You won't find too many 6'10'' forwards who can change direction with the behind-the-back dribble on the way to the rack like this:

He's also an active rebounder, terrific passer and capable shooter. But it's plays like the one above that allow Saric to stand out overseas.

Joel Embiid, Kansas: Post Skills

We're at the point now where it's becoming routine—Joel Embiid flashes his No. 1 overall upside at least once a game. Against Toledo, it was in the post with his back to the rim, a position he's become awfully comfortable operating from. 

On the play below, he gained complete control of the possession from the moment he caught the entry pass. Toledo ultimately sent a double team, which Embiid quickly escaped by using a slippery spin move along the baseline for the easy reverse layup:

via Dawk Ins

Embiid has been pulling off this type of move with regularity as of late. I wouldn't be surprised if he's moved up to No. 1 on plenty of NBA draft boards. 

Update Overseas

Bogdan Bogdanovic, Partizan, 6'6'', SG/SF

Fresh off a season-high 26-point performance, Bogdan Bogdanovic now has our full attention.

A 6'6'' wing with a diverse offensive game, Bogdanovic is having himself a breakout year abroad. He's averaging 15 points (No. 4 in the league) and 3.7 assists in 13 Adriatic League games, and 13.9 points and 3.4 assists in 11 Euroleague games.

With his team's point guard, Leo Westermann, out with a torn ACL, Bogdanovich has been helping out as a facilitator, doing an admirable job in the playmaking department.

He's also shooting 35 percent from three in the Adriatic League and about 43 percent from deep in Euroleague, which are really impressive numbers to add to his already stellar resume. 

His upside is limited, but at 21 years old, Bogdanovich might be able to help out an NBA team sooner rather than later, if he does indeed declare and come over.

Vasilije Micic, Mega Vizura, 6'5'', PG

Vasilije Micic, a 19-year-old point guard as pure as they come, has been a well-regarded name abroad for the last few years. Now draft eligible, Micic is having an excellent season for Mega Vizura of the Adriatic League, where he ranks No. 3 in assists per game. 

He's coming off a 17-point performance in his last outing and continues playing heavy minutes despite his age.

Micic is a clever passer with sensational vision and instincts, and at 6'5'', he's got great size for the position. Depending on how he stacks up physically during predraft workouts, the first round could be in play.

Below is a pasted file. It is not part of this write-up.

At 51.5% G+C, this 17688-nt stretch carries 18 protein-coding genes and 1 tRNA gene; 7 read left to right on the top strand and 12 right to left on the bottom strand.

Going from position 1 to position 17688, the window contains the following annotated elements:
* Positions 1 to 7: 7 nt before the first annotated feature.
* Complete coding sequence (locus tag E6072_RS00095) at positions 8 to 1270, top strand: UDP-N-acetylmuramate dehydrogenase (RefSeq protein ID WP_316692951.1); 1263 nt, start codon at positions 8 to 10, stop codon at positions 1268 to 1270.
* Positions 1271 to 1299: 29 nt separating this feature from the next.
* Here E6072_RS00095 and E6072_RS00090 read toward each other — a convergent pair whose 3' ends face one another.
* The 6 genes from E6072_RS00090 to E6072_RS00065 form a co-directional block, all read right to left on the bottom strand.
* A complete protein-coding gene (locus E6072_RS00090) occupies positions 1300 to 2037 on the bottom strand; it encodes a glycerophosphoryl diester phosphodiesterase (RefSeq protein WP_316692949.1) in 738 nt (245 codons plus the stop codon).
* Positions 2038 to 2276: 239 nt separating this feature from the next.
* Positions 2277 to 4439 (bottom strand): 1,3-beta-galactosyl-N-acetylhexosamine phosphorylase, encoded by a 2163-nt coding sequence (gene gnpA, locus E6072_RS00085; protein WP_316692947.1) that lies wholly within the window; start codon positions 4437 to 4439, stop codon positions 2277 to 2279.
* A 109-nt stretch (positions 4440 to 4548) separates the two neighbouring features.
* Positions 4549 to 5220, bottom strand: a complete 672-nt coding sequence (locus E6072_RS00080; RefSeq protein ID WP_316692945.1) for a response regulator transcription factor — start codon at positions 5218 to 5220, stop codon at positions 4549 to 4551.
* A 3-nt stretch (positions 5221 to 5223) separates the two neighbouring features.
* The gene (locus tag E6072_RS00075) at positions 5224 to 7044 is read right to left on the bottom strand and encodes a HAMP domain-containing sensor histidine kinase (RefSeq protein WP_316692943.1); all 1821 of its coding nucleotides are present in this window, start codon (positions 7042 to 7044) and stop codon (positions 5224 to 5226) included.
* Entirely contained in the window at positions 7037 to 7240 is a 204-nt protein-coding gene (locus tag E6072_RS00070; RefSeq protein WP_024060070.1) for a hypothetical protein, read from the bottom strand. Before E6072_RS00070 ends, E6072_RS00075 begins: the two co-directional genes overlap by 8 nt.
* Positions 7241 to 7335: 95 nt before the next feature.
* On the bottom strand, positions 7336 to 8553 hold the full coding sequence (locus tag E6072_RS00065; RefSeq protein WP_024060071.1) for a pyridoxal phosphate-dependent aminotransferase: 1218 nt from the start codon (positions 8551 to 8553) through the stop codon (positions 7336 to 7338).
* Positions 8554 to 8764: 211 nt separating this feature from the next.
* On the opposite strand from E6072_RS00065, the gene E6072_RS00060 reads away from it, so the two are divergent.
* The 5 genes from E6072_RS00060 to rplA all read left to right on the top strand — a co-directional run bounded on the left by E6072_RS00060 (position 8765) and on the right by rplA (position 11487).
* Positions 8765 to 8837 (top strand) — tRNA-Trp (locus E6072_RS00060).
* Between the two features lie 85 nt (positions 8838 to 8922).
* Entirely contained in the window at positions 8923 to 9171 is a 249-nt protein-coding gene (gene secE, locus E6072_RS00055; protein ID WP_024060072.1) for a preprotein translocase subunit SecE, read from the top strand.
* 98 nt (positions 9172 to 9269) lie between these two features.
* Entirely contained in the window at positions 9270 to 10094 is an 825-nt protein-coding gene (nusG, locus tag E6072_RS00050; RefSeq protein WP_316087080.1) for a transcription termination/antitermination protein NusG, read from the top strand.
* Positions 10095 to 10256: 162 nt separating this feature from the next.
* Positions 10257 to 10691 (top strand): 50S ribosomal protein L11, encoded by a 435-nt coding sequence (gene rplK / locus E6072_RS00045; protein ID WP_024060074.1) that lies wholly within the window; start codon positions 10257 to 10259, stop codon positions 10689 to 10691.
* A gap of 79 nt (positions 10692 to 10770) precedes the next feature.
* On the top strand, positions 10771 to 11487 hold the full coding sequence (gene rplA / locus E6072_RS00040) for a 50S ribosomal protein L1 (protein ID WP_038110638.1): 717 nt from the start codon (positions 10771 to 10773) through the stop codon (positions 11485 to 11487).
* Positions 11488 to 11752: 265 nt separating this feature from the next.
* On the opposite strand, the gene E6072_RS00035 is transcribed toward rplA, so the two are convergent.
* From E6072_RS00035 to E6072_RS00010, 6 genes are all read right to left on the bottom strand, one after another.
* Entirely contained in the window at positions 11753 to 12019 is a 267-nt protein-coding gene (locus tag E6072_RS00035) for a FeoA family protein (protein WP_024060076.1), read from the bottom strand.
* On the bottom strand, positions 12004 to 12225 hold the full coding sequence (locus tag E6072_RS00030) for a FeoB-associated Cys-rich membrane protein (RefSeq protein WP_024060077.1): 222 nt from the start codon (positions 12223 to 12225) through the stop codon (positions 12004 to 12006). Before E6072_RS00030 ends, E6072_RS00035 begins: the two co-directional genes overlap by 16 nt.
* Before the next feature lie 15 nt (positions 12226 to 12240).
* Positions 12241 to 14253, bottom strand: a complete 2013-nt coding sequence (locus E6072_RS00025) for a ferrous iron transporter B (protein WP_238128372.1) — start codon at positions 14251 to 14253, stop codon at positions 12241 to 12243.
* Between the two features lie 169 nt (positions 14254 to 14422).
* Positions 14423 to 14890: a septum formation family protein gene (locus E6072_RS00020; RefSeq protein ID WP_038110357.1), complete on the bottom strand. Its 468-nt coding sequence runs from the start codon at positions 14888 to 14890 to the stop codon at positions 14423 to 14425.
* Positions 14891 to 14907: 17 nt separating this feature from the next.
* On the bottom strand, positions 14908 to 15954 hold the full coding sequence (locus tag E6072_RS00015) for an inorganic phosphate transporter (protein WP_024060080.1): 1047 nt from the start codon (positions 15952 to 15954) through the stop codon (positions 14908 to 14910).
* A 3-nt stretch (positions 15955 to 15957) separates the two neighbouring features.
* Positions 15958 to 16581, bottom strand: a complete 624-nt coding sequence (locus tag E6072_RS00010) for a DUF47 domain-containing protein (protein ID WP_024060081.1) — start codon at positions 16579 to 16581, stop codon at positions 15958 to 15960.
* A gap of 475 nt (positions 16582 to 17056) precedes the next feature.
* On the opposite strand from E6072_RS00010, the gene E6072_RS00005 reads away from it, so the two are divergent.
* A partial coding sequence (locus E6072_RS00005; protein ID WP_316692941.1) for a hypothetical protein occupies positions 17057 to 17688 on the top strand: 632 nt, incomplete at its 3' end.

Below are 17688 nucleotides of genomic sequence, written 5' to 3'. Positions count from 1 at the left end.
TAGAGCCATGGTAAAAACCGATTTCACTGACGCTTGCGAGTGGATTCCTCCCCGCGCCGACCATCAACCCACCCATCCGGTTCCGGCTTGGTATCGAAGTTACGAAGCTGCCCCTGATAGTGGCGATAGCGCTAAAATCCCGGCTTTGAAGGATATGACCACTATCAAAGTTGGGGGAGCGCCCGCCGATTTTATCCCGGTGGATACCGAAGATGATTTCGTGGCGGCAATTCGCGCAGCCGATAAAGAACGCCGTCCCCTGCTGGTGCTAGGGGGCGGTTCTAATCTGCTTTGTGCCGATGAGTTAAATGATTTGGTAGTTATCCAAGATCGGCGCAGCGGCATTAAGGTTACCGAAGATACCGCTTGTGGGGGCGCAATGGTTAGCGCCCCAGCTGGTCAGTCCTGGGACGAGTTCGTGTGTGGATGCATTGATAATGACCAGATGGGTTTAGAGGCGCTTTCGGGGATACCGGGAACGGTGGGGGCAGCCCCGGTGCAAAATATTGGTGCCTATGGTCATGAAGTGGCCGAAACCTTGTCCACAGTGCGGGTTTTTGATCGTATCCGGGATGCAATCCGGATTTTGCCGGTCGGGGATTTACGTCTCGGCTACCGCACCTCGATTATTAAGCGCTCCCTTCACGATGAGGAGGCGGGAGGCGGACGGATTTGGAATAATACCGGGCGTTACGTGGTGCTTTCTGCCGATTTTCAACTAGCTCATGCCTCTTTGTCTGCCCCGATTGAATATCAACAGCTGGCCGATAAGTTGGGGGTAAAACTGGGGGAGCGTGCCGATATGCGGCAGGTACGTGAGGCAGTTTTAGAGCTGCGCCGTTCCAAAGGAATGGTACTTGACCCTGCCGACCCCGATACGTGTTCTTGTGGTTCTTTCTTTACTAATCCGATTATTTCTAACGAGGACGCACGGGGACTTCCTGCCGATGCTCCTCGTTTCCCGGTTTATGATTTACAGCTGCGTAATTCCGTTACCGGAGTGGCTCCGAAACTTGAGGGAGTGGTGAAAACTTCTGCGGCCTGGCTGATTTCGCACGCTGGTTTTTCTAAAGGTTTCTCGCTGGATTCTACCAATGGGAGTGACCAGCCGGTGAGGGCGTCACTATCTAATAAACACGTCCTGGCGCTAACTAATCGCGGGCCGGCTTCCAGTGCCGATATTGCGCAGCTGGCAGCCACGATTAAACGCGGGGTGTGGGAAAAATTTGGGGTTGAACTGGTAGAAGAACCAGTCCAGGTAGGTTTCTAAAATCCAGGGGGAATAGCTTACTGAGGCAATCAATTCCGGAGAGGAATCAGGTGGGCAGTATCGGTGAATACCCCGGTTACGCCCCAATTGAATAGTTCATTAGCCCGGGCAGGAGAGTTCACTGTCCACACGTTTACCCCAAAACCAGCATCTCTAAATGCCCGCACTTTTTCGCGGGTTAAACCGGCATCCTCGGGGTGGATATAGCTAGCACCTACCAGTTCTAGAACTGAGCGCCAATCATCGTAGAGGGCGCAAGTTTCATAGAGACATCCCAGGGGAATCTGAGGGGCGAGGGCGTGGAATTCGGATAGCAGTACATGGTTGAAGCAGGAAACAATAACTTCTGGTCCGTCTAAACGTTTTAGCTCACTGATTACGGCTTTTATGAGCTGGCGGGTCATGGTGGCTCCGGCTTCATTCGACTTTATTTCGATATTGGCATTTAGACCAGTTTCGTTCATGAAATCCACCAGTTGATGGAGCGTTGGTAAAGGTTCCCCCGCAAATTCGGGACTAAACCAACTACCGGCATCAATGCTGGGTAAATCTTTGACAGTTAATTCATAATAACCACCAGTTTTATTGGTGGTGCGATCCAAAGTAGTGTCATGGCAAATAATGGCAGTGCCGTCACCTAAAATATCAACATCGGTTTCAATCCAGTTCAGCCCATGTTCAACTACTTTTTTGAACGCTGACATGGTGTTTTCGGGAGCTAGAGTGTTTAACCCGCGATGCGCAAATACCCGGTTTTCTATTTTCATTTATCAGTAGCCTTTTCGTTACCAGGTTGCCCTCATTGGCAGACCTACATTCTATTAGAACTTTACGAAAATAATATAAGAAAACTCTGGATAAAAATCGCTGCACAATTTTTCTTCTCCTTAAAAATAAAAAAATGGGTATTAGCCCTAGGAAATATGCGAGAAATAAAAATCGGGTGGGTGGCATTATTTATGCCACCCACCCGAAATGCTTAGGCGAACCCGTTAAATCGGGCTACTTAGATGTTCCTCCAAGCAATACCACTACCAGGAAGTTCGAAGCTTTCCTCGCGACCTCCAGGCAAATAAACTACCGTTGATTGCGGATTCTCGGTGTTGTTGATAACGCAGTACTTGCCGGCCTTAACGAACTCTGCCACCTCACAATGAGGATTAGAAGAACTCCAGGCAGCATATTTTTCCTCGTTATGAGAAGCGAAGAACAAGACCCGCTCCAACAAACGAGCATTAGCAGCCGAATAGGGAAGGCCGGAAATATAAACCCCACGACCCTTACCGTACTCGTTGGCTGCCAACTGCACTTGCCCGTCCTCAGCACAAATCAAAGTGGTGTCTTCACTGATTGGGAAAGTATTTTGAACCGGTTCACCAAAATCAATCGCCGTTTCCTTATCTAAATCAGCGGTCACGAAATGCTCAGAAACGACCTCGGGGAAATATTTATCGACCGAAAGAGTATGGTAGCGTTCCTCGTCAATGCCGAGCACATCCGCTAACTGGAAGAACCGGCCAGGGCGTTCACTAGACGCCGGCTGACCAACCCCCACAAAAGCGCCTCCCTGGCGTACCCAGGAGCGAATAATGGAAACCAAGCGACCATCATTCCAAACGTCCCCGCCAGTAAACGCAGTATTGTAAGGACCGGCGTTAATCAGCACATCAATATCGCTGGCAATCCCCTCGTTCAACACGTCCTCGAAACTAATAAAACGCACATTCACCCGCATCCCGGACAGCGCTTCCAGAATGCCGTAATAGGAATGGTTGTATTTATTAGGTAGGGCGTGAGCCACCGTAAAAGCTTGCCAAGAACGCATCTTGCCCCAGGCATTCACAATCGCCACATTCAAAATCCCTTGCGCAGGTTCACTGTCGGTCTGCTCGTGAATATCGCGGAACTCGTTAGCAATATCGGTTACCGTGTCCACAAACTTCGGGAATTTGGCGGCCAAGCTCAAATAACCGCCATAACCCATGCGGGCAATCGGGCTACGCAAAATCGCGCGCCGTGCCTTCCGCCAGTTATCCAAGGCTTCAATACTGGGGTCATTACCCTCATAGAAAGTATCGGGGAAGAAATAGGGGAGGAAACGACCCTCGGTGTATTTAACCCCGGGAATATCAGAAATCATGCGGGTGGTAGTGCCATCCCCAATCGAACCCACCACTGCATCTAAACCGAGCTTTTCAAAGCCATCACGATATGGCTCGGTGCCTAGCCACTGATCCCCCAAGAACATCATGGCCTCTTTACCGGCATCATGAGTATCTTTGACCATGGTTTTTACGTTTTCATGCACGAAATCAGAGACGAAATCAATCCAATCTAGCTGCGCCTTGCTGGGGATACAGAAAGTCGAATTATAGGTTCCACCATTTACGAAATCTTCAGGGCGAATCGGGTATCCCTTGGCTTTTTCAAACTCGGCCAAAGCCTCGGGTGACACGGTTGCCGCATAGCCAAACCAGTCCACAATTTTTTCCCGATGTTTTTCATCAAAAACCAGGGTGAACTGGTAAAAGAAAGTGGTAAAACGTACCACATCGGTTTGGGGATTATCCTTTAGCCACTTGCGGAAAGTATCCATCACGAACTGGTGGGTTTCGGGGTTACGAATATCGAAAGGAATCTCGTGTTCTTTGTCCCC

International stats courtesy of

Prospect Matchup to Watch For

Saturday, Jan. 4: Michigan State at Indiana, 2 p.m. ET

Physical Matchup: Adreian Payne (MSU) vs. Noah Vonleh (IU)
Prospect Adreian Payne Noah Vonleh
Position PF PF
Size 6'10'' 6'10''
Weight 245 pounds 240 pounds

Bleacher Report

2013-14 Field-goal percentage Points per game Rebounds per game Blocks per game Three-point percentage
Adreian Payne, MSU .534 17.0 8.1 1.0 .457
Noah Vonleh, IU .548 12.3 9.5 1.1 .333

 Fourth-Quarter Thoughts

  • Given his role off the bench as a freshman, nobody really pegged UCLA's Zach LaVine as a one-and-done candidate coming in. But the upside he's flashed in limited action has been tough to ignore. And even though he's far from NBA ready (6'5'', 180 pounds), that might not stop a lottery team from reaching on his potential. "That's my ultimate goal, is to get to the NBA," LaVine told Chris Johnson of Sports Illustrated. "With the one-and-done, I don't know about that yet. I feel like anyone would consider it. It's going to be a decision me and my family make at the end of the year."
  • Michigan sophomore Mitch McGary is likely out for the year after electing to undergo back surgery, which is sad when you consider where he was last March and April. He broke out in the NCAA tournament and even generated lottery buzz in the process. But instead of capitalizing and selling high, he returned to school, where he'll now likely have to come back as a junior with something to prove. I'm just not sure how much sense it would make to declare after this season, given the questions that would come with an almost 22-year-old off a significant operation.